Following a highly successful launch in January, the Women of Silicon Roundabout series is now preparing for its second instalment in October.
Hosting 550+ attendees at Kings Place, in London on the 27th October, this one day, interactive conference is designed to assist in the development of conditions for women working in the technology sector, and also those working in the technology function of companies that aren't necessarily tech-focussed.
The unabated growth of the digital realm means that the UK internet economy is worth a staggering £120 billion annually. Tech is the fastest growing sector of the UK economy, however gender diversity is particularly poor in this sphere of business; just 14% of CIOs are women and a total of 16% of the industry workforce is made up of women. Clearly these figures do not sum up an industry in which both men and women can carve out a career and realise their full potential.
Women of Silicon Roundabout 2016 Part II will further raise visibility and awareness of the aforementioned issues. We will be discussing how to break down the barriers that face women working in technology, how to disassemble and reimagine out-dated company structures and how to inspire future generations of women into the tech landscape.
This is an industry agnostic event with those in attendance from the tech, media, financial industry, gaming, e-commerce, gambling, telco and retail industries.
Organisations, whether they are tech-focussed or not, who want to be involved in cutting-edge conversation, promote their company culture, position themselves as progressive, diverse and attractive to the best talent in this sphere, regardless of gender, race, physical ability or sexual persuasion, this event is a must-attend.
Let’s have a look at what happened when we sat down with the Head of Production of Women of Silicon Roundabout:
An interview with Michaela Jeffery-Morrison:
What is the purpose of this event?
If I had to wrap it all up into a simple phrase: To inspire and connect women working in technology. From our January event it became clear that there is a great need for collaboration and I believe this event is the platform to enable it. We want to tear down gender-based obstacles and hierarchies, and in-doing so open the tech industry to girls and women.
What can we expect from the day?
An agenda is filled to the brim with senior women and men in the industry, female founders, pioneers and thought leaders. Our main focus is to create unique and inspiring content so that our attendees come away feeling invigorated and well-informed. You will meet like-minded people from a variety of different industries and roles on every level through presentations, deep-dive panels, interactive workshops and networking breaks.
Who is this event for?
Anyone who works within the tech industry regardless of gender or level of experience. We also have content for HR professionals looking to evolve their company culture, female founders and younger women looking to start a career in this sphere.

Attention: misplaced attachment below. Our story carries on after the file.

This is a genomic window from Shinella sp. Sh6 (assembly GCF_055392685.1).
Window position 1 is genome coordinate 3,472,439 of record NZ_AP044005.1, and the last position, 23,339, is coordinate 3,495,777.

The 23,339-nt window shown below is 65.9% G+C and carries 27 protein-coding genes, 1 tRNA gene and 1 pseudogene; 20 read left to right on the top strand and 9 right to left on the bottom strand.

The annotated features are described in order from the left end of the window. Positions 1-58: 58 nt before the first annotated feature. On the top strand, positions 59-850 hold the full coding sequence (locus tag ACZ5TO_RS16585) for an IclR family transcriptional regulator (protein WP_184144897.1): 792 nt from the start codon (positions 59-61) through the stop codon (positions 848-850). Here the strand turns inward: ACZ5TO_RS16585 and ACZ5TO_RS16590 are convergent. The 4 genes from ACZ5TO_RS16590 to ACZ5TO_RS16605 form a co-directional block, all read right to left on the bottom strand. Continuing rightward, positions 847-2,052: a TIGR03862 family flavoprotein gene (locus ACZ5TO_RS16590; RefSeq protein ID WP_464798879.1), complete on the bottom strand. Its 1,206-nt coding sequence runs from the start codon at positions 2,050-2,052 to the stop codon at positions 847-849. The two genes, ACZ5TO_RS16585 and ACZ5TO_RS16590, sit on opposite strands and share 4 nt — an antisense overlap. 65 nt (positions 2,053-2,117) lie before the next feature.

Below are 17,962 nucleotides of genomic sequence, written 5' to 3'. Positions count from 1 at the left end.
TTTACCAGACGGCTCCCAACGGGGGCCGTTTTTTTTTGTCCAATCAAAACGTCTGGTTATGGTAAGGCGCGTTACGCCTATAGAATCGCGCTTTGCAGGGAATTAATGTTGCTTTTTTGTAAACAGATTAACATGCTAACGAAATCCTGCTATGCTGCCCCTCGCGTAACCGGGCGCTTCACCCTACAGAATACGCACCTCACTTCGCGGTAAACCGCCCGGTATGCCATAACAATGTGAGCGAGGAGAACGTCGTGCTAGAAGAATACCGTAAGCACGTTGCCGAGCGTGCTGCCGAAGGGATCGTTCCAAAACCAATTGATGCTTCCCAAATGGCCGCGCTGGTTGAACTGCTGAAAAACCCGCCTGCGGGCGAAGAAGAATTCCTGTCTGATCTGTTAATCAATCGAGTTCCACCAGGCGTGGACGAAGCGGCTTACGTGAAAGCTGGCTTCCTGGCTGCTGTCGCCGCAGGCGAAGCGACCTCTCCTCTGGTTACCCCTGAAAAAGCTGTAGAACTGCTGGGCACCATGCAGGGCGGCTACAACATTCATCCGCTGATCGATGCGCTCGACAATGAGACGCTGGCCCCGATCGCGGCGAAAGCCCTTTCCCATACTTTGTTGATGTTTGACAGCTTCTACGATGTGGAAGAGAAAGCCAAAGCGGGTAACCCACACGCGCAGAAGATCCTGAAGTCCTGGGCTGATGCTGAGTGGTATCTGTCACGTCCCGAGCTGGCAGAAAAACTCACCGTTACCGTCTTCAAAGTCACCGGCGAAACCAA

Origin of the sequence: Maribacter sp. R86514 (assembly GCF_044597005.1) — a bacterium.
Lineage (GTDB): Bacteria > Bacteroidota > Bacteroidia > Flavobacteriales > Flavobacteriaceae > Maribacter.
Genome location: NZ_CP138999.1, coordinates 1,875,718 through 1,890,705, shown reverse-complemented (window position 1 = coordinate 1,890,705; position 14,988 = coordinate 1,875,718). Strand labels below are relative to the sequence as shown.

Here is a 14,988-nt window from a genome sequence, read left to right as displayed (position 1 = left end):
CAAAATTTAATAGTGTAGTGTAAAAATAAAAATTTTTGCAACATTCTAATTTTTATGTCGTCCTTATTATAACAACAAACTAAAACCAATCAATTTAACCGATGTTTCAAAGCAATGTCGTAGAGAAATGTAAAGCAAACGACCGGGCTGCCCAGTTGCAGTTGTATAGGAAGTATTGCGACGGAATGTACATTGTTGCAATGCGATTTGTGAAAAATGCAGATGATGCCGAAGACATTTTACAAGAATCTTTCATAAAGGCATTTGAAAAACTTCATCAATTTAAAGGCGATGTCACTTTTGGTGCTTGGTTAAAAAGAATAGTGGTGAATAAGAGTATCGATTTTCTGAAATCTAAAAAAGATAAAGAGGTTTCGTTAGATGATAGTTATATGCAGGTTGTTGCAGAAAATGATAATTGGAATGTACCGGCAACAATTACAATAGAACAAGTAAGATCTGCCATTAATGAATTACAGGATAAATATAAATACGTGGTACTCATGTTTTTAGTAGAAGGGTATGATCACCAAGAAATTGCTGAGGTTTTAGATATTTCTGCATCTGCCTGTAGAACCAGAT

What will be different in October compared to January’s event?
Firstly we’ve upgraded the venue, it’s taking place at the stunning King’s Place near King’s Cross. We collated and analysed all of the data collected from the comments and feedback we received and we’ve added a couple of new tracks including female founders, HR strategies and deep dive sessions for technical focused presentations and industry trends / innovations. 1 in 3 speakers will be male and our marketing efforts will reflect our intended audience which is to be diverse.
Aside from the tracks you mentioned what else can we expect in terms of content?
We’ll be evolving the women in tech leadership, bridging the gender gap and inspiring the next generation of women tracks as they were the most popular in January. We’ll also be covering issues such as pay negotiation and how gender differences effect interest levels in tech-focussed jobs. There is importance in addressing internal company culture and structure, recruitment issues, talent retention and the traditional gender hierarchies associated with European institutions. It isn’t however, designed to provide a format for negative input, the exchange of complaints or to demand diversity quotas.
What is your goal as lead producer?
To have as many influential people involved in this event as possible to provide the platform for conversation to inform and inspire anyone wanting to work or already working in the tech industry. The lack of women in tech does exist and still resonates for the majority of our community and my goal is to provide the means for those working towards this common goal to form connections and engage with their peers in order to facilitate action.
Early Bird tickets are currently on sale, so give us a shout on email@example.com to reserve your place or with any queries.